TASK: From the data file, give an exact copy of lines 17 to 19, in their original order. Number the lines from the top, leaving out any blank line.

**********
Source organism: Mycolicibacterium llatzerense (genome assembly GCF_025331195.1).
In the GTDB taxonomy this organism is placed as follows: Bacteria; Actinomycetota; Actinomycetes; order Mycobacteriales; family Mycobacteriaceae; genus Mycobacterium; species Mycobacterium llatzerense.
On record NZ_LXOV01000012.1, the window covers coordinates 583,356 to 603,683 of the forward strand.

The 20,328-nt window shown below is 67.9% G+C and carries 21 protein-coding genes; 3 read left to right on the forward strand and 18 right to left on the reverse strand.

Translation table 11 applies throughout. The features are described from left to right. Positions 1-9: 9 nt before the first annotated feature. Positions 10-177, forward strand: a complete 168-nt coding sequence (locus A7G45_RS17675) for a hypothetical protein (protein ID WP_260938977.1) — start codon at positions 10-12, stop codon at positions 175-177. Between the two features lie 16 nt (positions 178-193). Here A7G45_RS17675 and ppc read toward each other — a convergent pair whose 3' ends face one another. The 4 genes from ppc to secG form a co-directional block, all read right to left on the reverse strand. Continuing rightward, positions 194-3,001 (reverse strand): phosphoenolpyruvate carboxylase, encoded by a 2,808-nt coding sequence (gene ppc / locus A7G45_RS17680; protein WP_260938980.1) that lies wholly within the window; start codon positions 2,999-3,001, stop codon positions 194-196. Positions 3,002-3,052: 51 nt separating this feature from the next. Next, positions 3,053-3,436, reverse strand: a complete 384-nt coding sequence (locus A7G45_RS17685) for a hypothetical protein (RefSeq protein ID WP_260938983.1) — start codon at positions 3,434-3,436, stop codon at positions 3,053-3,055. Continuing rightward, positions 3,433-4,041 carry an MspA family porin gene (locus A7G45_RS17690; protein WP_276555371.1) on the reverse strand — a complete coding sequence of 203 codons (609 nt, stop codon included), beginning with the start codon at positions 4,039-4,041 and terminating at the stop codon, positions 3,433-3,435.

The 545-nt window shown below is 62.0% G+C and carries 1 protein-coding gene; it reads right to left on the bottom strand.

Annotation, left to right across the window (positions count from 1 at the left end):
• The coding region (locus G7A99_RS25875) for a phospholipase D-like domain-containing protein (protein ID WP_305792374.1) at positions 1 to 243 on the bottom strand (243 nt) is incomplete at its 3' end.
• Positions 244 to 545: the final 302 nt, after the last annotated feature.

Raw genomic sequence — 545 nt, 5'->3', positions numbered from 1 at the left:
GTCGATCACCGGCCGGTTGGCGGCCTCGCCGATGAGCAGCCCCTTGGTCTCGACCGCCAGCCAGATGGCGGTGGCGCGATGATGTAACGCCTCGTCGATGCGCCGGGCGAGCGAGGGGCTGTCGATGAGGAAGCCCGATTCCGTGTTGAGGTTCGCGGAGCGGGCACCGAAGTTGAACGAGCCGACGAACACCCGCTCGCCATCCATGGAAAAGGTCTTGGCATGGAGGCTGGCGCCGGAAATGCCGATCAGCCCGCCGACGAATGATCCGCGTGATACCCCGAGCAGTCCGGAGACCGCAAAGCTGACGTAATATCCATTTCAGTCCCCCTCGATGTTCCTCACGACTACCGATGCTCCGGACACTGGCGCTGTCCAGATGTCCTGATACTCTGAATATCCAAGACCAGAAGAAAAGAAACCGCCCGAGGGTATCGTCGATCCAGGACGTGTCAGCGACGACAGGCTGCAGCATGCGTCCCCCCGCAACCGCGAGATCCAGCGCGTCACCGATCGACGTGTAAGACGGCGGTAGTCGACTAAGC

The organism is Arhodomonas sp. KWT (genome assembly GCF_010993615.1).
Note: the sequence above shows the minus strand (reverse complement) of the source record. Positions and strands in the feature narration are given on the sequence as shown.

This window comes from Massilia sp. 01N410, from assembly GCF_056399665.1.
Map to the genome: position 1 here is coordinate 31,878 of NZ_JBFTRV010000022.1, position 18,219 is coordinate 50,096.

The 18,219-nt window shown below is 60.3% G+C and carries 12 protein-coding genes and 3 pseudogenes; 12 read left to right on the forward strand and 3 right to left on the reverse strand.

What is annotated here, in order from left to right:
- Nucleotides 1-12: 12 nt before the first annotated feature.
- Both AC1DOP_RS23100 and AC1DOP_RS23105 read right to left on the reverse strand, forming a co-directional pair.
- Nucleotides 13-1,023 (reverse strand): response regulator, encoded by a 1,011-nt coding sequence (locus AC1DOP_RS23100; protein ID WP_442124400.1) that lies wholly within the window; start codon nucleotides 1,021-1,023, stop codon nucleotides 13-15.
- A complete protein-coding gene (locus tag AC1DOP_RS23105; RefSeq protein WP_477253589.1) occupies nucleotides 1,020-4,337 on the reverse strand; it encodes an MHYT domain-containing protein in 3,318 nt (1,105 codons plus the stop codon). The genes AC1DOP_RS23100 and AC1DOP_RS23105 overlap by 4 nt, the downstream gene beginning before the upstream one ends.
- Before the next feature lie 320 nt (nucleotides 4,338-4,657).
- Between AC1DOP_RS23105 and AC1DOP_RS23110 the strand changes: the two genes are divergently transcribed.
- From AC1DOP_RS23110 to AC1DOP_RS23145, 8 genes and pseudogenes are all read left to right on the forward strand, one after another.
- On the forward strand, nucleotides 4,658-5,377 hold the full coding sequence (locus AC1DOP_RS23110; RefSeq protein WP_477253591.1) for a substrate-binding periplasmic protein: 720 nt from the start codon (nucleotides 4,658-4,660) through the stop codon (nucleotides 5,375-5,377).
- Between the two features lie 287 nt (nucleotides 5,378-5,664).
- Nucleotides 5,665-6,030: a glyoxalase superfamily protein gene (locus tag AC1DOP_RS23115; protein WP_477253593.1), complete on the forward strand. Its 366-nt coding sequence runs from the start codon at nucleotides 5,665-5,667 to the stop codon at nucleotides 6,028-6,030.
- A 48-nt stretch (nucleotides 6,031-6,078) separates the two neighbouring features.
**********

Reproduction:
What is annotated here, in order from left to right:
- Nucleotides 1-12: 12 nt before the first annotated feature.
- Both AC1DOP_RS23100 and AC1DOP_RS23105 read right to left on the reverse strand, forming a co-directional pair.